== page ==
Nephrology, Kidney Specialists of Southern Nevada

Dr. Jay K. Chu

Krystal Ramirez | Vegas Seven

Dr. Jay K. Chu, a nephrologist at Kidney Specialists of Southern Nevada since 2009, earned his medical degree at Oregon Health & Science University School of Medicine in Portland, Oregon. His training also includes an internal medicine residency at University of California, Los Angeles, VA Greater Los Angeles. The Shanghai-born doctor, who grew up in Southern California, spent a couple of years in France with his family and completed a fellowship at Montefiore Medical Center and Albert Einstein College of Medicine in New York. Here are the highlights of his recent interview with Jessi C. Acuña.

Nephrology is one of the few medical specialties that still enables the practitioner to foster long-term relationships with patients. The majority of our patients have chronic disease that starts off mild to moderate. Eventually it progresses into severe levels, [until] the end stage. Over the course [of treatment], the [doctor-patient] relationship can last five or 10 years.

The most common long-term kidney diseases in this country are either caused through diabetes or high blood pressure. These diseases are not curable, but we can control them. These are the types of patients I manage chronically. Our goal is to not cure the disease but to intervene early enough so that we can prolong the lifespan of the kidneys. As we age, we lose kidney function. Eventually all organs fail.

The most important thing for the general population is for healthy individuals to regularly see a primary care physician. Most kidney disease—more than 90 percent—can be picked up through routine blood and urine tests. As long as labs are normal, there is nothing to worry about.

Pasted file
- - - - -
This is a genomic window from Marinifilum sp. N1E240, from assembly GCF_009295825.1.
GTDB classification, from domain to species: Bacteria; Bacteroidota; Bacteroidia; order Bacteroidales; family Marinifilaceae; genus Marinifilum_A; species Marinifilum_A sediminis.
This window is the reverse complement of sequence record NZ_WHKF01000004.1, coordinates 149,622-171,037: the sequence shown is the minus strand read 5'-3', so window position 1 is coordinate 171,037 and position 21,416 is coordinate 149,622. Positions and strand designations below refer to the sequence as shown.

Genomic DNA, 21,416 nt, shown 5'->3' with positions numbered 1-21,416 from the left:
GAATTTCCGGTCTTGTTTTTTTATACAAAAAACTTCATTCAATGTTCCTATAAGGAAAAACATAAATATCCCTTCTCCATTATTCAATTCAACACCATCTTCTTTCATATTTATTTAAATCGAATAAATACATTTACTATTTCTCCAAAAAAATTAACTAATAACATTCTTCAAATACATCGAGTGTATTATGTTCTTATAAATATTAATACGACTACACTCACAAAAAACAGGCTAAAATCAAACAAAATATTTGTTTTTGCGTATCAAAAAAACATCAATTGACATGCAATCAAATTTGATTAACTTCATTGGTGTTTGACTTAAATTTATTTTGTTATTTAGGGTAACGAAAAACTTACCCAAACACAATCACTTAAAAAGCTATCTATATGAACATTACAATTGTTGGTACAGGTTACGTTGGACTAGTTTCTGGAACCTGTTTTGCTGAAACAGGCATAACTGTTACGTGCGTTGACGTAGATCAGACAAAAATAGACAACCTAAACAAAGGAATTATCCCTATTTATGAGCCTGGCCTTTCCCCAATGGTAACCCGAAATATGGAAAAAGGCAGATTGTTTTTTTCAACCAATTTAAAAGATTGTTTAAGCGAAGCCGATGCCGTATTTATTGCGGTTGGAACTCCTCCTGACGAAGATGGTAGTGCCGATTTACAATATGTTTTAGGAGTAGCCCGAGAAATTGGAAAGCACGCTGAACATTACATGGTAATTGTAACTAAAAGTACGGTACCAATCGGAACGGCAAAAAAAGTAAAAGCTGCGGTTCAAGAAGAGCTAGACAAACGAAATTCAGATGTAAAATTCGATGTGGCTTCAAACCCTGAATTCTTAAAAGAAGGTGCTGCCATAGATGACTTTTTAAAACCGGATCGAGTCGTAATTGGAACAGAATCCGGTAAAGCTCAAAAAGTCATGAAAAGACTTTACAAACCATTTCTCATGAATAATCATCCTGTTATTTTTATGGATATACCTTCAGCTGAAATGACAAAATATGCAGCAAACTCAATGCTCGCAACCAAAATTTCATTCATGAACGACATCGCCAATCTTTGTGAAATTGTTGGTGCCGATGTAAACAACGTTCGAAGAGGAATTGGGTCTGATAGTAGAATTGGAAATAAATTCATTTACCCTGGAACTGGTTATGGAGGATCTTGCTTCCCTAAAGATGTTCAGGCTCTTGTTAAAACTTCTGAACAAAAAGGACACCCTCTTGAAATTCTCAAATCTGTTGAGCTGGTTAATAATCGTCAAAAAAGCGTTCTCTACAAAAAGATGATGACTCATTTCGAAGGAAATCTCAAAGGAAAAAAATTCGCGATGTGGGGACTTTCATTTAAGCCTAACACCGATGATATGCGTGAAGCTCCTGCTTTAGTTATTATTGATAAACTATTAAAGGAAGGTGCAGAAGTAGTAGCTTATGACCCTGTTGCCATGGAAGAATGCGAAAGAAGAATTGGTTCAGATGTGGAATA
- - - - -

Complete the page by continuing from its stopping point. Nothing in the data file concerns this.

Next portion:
One of the bigger misconceptions for patients is that when they come to us for the first time and they say, “Doctor, I feel [fine]. Why do I have to see you?” I try to explain to them that you won’t feel something wrong until it might be too late. We have scales to measure kidney functions. In a young person, the function is more than 100; in an older person, a 70-year-old, it could be in the 40s. Unless it’s close to 30 or below, we do not usually feel symptoms. But once it gets to that point, it’s very hard to reverse.

When we transplant a kidney, we put it in a different place than the original kidneys. We do not take the original kidney out. Patients will very commonly have three kidneys after transplants. The kidneys are in the back; we put the transplant in by the pelvis. Some patients have four kidneys. It’s less of an operative risk, and the other kidneys may still serve small functions.